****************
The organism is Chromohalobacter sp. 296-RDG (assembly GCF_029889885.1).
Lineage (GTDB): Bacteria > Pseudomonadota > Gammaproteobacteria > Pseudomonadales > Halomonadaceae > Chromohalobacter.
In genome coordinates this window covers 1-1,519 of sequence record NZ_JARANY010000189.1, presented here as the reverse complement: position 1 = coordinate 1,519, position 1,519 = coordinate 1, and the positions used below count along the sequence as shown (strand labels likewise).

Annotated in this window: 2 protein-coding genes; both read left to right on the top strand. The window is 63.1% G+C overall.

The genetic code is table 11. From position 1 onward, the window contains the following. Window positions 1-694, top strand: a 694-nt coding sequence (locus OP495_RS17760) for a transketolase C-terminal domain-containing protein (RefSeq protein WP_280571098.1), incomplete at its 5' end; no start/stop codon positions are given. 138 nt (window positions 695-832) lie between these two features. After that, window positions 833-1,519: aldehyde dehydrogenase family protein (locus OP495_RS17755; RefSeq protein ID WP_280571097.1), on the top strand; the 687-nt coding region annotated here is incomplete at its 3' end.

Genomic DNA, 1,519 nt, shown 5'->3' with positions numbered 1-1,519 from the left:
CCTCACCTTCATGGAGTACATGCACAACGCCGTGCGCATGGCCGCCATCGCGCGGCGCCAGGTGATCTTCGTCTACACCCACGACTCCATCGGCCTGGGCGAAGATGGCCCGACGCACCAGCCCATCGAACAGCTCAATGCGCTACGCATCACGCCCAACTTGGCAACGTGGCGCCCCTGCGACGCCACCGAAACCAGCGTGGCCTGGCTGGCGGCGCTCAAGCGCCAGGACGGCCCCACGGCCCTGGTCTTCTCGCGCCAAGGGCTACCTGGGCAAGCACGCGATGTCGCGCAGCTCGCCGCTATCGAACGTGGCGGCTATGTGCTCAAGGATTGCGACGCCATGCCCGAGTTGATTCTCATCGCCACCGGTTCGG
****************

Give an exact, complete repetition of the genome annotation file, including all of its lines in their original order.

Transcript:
The organism is Chromohalobacter sp. 296-RDG (assembly GCF_029889885.1).
Lineage (GTDB): Bacteria > Pseudomonadota > Gammaproteobacteria > Pseudomonadales > Halomonadaceae > Chromohalobacter.
In genome coordinates this window covers 1-1,519 of sequence record NZ_JARANY010000189.1, presented here as the reverse complement: position 1 = coordinate 1,519, position 1,519 = coordinate 1, and the positions used below count along the sequence as shown (strand labels likewise).

Annotated in this window: 2 protein-coding genes; both read left to right on the top strand. The window is 63.1% G+C overall.

The genetic code is table 11. From position 1 onward, the window contains the following. Window positions 1-694, top strand: a 694-nt coding sequence (locus OP495_RS17760) for a transketolase C-terminal domain-containing protein (RefSeq protein WP_280571098.1), incomplete at its 5' end; no start/stop codon positions are given. 138 nt (window positions 695-832) lie between these two features. After that, window positions 833-1,519: aldehyde dehydrogenase family protein (locus OP495_RS17755; RefSeq protein ID WP_280571097.1), on the top strand; the 687-nt coding region annotated here is incomplete at its 3' end.

Genomic DNA, 1,519 nt, shown 5'->3' with positions numbered 1-1,519 from the left:
CCTCACCTTCATGGAGTACATGCACAACGCCGTGCGCATGGCCGCCATCGCGCGGCGCCAGGTGATCTTCGTCTACACCCACGACTCCATCGGCCTGGGCGAAGATGGCCCGACGCACCAGCCCATCGAACAGCTCAATGCGCTACGCATCACGCCCAACTTGGCAACGTGGCGCCCCTGCGACGCCACCGAAACCAGCGTGGCCTGGCTGGCGGCGCTCAAGCGCCAGGACGGCCCCACGGCCCTGGTCTTCTCGCGCCAAGGGCTACCTGGGCAAGCACGCGATGTCGCGCAGCTCGCCGCTATCGAACGTGGCGGCTATGTGCTCAAGGATTGCGACGCCATGCCCGAGTTGATTCTCATCGCCACCGGTTCGG